60 Minutes at work

I would be lying if I said I love my job.  I certainly do not.  I love the idea of my job and it is probably this that has kept me banging my head against the wall for almost 16 years because the institutions I work for certainly haven’t covered themselves in glory when it comes to actually using my skills, experience or education.  I used to be called a Learning Technologist, even for a period of time a Senior Learning Technologist, these days I am an Academic Developer, but in truth I am a check box that universities like to tick against a technology and inclusiveness question. It’s bullshit really.  Luckily it is well paid bullshit.

The first time I really registered the term Learning Technologist was when I applied for a job that seemed to be asking for the suite of experience and qualifications I had accrued.  I thought the job title sounded like dental hygienist, except nobody stares blankly at a person who says I am a dental hygienist. I would imagine that most people find themselves wondering if the dental hygienist is making mental notes about the quality of their smile once that bit of information is unleashed into the conversation.  Anyway, despite all those years of experience, I appear to be mainly a branch of the help desk for all the institutions I have worked for, and by help desk, I mean, people think I am there to help them get their emails.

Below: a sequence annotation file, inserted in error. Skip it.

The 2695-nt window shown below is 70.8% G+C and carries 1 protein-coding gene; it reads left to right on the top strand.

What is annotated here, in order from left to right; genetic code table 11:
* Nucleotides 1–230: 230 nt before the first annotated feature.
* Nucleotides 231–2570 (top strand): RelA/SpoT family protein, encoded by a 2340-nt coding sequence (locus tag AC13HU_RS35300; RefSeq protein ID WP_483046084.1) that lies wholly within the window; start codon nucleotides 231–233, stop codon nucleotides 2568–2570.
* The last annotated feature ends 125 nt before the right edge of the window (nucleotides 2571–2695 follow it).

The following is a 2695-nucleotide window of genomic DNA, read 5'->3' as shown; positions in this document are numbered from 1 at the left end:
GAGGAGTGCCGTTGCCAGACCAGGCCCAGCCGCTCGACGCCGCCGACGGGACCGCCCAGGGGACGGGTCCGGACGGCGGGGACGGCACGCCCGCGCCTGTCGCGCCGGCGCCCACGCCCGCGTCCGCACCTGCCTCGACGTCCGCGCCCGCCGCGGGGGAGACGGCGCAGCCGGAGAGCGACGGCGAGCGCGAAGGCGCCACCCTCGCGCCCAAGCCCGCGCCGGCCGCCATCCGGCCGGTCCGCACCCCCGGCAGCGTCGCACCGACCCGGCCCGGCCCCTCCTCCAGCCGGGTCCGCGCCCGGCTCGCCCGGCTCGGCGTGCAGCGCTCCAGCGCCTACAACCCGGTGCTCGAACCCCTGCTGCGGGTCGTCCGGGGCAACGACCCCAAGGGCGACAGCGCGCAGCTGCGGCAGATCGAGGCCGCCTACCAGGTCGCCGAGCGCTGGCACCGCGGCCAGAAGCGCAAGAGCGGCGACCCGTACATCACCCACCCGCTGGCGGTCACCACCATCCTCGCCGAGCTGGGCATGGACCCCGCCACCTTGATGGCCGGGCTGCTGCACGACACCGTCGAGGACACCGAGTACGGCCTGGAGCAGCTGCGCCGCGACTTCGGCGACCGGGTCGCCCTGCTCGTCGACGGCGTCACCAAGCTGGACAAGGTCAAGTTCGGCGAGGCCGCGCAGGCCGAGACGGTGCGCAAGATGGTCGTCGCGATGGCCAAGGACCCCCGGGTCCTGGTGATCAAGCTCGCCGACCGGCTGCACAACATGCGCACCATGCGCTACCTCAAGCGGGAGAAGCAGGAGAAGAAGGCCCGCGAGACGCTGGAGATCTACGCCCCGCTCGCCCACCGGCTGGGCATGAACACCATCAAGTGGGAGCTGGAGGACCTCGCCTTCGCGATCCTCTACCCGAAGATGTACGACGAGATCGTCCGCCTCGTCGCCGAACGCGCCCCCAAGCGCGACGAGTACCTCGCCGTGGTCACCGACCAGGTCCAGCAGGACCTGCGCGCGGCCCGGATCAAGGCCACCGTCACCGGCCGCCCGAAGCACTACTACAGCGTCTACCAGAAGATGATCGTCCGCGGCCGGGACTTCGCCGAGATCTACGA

I don’t mind helping, but I am technically and expert in online teaching and learning .  I have views about how we learn and I don’t expect them all to be agreed with, but I didn’t just trip over them in the street, I got them through an expensive post graduate education and trying things out.  I would like it if people with far less experience than me would maybe engage all this free expertise now and then and not treat me like I am a know nothing doofus just because I don’t lecture or have a Phd. For what it’s worth, the first person I ever knew with a Phd had to have the difference between unisex and bisexual explained to them after a trip to the hairdressers. I think of that every time I come out of a meeting with an academic about using technology in teaching and learning and they dismiss everything I say.

So it can’t be much of a surprise that the most productive day I had at work last year was the last day in 2014 in the office when I took my camera and the polaroid back to work and snapped away at some of the things that I liked the look of.

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